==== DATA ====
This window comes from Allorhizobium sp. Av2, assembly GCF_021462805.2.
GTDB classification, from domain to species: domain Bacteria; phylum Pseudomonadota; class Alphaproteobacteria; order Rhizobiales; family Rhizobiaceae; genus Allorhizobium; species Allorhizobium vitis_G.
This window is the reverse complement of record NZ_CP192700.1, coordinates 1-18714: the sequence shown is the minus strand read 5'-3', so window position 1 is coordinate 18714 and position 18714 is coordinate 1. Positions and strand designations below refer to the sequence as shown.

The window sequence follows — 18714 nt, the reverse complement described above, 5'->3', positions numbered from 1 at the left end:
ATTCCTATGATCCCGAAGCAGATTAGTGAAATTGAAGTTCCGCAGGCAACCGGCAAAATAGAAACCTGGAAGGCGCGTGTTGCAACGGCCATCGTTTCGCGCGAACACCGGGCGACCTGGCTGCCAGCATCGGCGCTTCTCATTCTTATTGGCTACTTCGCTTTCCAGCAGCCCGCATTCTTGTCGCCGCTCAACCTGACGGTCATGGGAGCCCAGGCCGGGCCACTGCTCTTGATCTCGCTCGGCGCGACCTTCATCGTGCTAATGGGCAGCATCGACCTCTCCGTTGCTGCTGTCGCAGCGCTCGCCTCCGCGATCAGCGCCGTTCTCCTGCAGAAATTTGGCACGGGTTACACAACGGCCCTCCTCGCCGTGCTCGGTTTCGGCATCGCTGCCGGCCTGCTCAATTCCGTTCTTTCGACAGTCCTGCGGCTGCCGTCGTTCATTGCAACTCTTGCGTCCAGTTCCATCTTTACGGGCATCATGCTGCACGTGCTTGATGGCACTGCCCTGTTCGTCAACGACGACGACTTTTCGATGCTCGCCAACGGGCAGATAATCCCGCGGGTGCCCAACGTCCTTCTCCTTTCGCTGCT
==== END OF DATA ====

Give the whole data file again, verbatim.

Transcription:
This window comes from Allorhizobium sp. Av2, assembly GCF_021462805.2.
GTDB classification, from domain to species: domain Bacteria; phylum Pseudomonadota; class Alphaproteobacteria; order Rhizobiales; family Rhizobiaceae; genus Allorhizobium; species Allorhizobium vitis_G.
This window is the reverse complement of record NZ_CP192700.1, coordinates 1-18714: the sequence shown is the minus strand read 5'-3', so window position 1 is coordinate 18714 and position 18714 is coordinate 1. Positions and strand designations below refer to the sequence as shown.

The window sequence follows — 18714 nt, the reverse complement described above, 5'->3', positions numbered from 1 at the left end:
ATTCCTATGATCCCGAAGCAGATTAGTGAAATTGAAGTTCCGCAGGCAACCGGCAAAATAGAAACCTGGAAGGCGCGTGTTGCAACGGCCATCGTTTCGCGCGAACACCGGGCGACCTGGCTGCCAGCATCGGCGCTTCTCATTCTTATTGGCTACTTCGCTTTCCAGCAGCCCGCATTCTTGTCGCCGCTCAACCTGACGGTCATGGGAGCCCAGGCCGGGCCACTGCTCTTGATCTCGCTCGGCGCGACCTTCATCGTGCTAATGGGCAGCATCGACCTCTCCGTTGCTGCTGTCGCAGCGCTCGCCTCCGCGATCAGCGCCGTTCTCCTGCAGAAATTTGGCACGGGTTACACAACGGCCCTCCTCGCCGTGCTCGGTTTCGGCATCGCTGCCGGCCTGCTCAATTCCGTTCTTTCGACAGTCCTGCGGCTGCCGTCGTTCATTGCAACTCTTGCGTCCAGTTCCATCTTTACGGGCATCATGCTGCACGTGCTTGATGGCACTGCCCTGTTCGTCAACGACGACGACTTTTCGATGCTCGCCAACGGGCAGATAATCCCGCGGGTGCCCAACGTCCTTCTCCTTTCGCTGCT